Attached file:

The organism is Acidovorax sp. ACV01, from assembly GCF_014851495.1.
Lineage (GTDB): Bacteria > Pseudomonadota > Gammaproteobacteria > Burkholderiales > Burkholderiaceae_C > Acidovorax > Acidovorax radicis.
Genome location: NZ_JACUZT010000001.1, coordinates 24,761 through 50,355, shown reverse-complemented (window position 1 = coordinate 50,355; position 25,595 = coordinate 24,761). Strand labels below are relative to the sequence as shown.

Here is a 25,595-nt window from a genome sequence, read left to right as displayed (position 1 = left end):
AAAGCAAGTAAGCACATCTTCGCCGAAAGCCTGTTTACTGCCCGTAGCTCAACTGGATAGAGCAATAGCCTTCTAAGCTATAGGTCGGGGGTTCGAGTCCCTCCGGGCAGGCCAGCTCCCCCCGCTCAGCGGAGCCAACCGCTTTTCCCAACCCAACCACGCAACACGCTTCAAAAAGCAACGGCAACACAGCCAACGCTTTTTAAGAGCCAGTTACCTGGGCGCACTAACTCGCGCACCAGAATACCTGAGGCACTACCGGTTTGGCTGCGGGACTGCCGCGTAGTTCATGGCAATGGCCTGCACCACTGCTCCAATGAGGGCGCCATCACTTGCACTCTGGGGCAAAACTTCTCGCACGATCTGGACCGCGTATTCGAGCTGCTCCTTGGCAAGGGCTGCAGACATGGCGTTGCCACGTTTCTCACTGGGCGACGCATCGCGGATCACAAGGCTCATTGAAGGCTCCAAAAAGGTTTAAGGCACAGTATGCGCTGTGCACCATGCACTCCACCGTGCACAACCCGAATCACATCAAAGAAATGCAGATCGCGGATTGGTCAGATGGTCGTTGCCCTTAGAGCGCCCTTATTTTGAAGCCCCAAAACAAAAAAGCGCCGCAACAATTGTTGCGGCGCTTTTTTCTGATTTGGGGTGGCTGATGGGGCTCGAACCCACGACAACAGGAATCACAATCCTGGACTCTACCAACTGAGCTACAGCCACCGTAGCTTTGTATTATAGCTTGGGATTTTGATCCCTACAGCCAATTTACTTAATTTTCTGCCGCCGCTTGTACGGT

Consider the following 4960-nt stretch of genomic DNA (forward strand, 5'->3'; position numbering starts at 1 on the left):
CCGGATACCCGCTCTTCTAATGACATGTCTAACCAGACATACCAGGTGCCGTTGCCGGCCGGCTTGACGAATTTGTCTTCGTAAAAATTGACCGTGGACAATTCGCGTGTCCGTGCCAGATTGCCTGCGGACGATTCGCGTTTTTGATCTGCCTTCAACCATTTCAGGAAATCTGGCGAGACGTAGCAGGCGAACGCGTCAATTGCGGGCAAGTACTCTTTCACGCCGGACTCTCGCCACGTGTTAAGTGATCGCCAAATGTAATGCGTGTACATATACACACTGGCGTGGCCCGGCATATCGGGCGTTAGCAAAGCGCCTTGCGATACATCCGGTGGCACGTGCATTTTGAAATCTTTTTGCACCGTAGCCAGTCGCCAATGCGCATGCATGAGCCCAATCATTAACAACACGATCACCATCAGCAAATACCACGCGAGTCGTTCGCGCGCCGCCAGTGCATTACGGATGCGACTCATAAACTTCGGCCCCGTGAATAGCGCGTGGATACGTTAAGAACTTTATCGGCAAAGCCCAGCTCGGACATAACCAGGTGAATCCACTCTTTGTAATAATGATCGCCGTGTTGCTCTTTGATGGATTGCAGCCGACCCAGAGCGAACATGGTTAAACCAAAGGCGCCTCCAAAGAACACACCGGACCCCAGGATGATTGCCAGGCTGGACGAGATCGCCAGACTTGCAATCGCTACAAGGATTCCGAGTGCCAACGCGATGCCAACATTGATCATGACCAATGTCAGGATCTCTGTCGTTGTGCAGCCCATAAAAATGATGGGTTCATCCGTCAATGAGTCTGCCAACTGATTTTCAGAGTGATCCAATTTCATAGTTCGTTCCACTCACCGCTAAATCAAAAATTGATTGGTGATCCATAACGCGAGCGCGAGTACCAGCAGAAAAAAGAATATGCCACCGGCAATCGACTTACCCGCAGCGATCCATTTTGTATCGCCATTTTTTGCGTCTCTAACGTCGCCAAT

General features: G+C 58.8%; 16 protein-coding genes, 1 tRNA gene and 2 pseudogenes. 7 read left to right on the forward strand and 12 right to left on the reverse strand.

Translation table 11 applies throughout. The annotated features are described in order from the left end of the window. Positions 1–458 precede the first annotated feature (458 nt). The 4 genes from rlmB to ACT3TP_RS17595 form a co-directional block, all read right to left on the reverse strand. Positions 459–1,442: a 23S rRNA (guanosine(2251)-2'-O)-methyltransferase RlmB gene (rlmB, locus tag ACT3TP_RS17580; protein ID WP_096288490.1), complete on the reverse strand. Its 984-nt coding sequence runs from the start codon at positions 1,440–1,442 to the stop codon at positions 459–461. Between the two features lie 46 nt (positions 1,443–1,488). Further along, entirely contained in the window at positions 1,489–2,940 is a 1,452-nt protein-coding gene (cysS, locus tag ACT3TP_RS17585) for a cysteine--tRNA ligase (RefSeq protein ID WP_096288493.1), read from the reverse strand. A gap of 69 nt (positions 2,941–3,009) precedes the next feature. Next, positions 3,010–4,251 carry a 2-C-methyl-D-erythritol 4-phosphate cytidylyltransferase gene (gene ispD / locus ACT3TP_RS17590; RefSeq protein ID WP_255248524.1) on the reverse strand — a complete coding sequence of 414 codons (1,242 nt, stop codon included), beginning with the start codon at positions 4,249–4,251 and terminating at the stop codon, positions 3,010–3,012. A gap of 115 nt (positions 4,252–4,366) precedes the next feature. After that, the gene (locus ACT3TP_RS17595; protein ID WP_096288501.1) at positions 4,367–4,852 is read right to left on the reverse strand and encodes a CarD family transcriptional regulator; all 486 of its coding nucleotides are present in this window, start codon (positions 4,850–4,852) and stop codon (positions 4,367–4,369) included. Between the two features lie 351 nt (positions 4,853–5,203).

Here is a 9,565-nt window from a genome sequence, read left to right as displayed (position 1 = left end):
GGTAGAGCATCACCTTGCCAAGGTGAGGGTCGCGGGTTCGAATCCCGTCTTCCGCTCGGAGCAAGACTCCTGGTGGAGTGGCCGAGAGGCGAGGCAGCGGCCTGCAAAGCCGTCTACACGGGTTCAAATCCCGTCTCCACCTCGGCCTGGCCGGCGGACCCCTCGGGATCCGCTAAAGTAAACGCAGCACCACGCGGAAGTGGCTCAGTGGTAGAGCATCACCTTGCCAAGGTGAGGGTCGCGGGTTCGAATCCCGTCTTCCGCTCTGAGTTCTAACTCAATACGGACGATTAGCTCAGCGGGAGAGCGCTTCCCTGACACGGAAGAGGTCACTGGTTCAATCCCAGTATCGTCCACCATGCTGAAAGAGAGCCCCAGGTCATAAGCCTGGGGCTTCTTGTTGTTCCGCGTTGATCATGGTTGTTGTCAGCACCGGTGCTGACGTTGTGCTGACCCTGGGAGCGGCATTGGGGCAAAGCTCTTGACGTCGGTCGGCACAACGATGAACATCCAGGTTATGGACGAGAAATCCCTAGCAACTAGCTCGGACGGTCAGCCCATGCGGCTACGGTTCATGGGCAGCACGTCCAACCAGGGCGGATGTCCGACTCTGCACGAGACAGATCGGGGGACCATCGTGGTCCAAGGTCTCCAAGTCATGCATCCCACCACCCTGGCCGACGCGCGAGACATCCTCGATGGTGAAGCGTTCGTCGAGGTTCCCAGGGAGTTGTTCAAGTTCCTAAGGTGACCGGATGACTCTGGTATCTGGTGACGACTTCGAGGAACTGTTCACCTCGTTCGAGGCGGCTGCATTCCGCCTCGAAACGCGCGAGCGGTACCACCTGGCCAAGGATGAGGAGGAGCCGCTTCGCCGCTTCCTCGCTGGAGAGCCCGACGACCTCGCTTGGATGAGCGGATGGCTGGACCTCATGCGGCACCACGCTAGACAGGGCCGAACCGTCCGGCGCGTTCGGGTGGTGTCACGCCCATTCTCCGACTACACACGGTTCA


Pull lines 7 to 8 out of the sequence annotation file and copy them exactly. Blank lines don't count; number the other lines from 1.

CCGGATACCCGCTCTTCTAATGACATGTCTAACCAGACATACCAGGTGCCGTTGCCGGCCGGCTTGACGAATTTGTCTTCGTAAAAATTGACCGTGGACAATTCGCGTGTCCGTGCCAGATTGCCTGCGGACGATTCGCGTTTTTGATCTGCCTTCAACCATTTCAGGAAATCTGGCGAGACGTAGCAGGCGAACGCGTCAATTGCGGGCAAGTACTCTTTCACGCCGGACTCTCGCCACGTGTTAAGTGATCGCCAAATGTAATGCGTGTACATATACACACTGGCGTGGCCCGGCATATCGGGCGTTAGCAAAGCGCCTTGCGATACATCCGGTGGCACGTGCATTTTGAAATCTTTTTGCACCGTAGCCAGTCGCCAATGCGCATGCATGAGCCCAATCATTAACAACACGATCACCATCAGCAAATACCACGCGAGTCGTTCGCGCGCCGCCAGTGCATTACGGATGCGACTCATAAACTTCGGCCCCGTGAATAGCGCGTGGATACGTTAAGAACTTTATCGGCAAAGCCCAGCTCGGACATAACCAGGTGAATCCACTCTTTGTAATAATGATCGCCGTGTTGCTCTTTGATGGATTGCAGCCGACCCAGAGCGAACATGGTTAAACCAAAGGCGCCTCCAAAGAACACACCGGACCCCAGGATGATTGCCAGGCTGGACGAGATCGCCAGACTTGCAATCGCTACAAGGATTCCGAGTGCCAACGCGATGCCAACATTGATCATGACCAATGTCAGGATCTCTGTCGTTGTGCAGCCCATAAAAATGATGGGTTCATCCGTCAATGAGTCTGCCAACTGATTTTCAGAGTGATCCAATTTCATAGTTCGTTCCACTCACCGCTAAATCAAAAATTGATTGGTGATCCATAACGCGAGCGCGAGTACCAGCAGAAAAAAGAATATGCCACCGGCAATCGACTTACCCGCAGCGATCCATTTTGTATCGCCATTTTTTGCGTCTCTAACGTCGCCAAT

General features: G+C 58.8%; 16 protein-coding genes, 1 tRNA gene and 2 pseudogenes. 7 read left to right on the forward strand and 12 right to left on the reverse strand.